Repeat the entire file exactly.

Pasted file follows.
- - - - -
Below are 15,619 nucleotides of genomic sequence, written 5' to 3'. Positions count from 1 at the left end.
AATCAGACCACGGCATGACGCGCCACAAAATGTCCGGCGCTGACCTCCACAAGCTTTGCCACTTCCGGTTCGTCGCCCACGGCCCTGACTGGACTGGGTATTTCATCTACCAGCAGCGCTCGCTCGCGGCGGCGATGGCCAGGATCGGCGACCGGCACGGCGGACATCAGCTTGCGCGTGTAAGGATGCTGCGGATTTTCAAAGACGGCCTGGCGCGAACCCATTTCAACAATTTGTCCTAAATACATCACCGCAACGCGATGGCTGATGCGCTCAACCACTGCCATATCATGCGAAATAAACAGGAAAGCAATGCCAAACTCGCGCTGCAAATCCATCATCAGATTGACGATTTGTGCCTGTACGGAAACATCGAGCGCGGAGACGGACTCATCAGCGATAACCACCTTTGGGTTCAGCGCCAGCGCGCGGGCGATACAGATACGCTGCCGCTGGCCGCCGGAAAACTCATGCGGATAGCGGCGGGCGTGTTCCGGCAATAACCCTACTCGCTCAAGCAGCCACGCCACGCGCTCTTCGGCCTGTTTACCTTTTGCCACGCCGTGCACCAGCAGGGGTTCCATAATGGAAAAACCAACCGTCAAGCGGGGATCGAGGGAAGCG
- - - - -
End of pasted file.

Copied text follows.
Below are 15,619 nucleotides of genomic sequence, written 5' to 3'. Positions count from 1 at the left end.
AATCAGACCACGGCATGACGCGCCACAAAATGTCCGGCGCTGACCTCCACAAGCTTTGCCACTTCCGGTTCGTCGCCCACGGCCCTGACTGGACTGGGTATTTCATCTACCAGCAGCGCTCGCTCGCGGCGGCGATGGCCAGGATCGGCGACCGGCACGGCGGACATCAGCTTGCGCGTGTAAGGATGCTGCGGATTTTCAAAGACGGCCTGGCGCGAACCCATTTCAACAATTTGTCCTAAATACATCACCGCAACGCGATGGCTGATGCGCTCAACCACTGCCATATCATGCGAAATAAACAGGAAAGCAATGCCAAACTCGCGCTGCAAATCCATCATCAGATTGACGATTTGTGCCTGTACGGAAACATCGAGCGCGGAGACGGACTCATCAGCGATAACCACCTTTGGGTTCAGCGCCAGCGCGCGGGCGATACAGATACGCTGCCGCTGGCCGCCGGAAAACTCATGCGGATAGCGGCGGGCGTGTTCCGGCAATAACCCTACTCGCTCAAGCAGCCACGCCACGCGCTCTTCGGCCTGTTTACCTTTTGCCACGCCGTGCACCAGCAGGGGTTCCATAATGGAAAAACCAACCGTCAAGCGGGGATCGAGGGAAGCG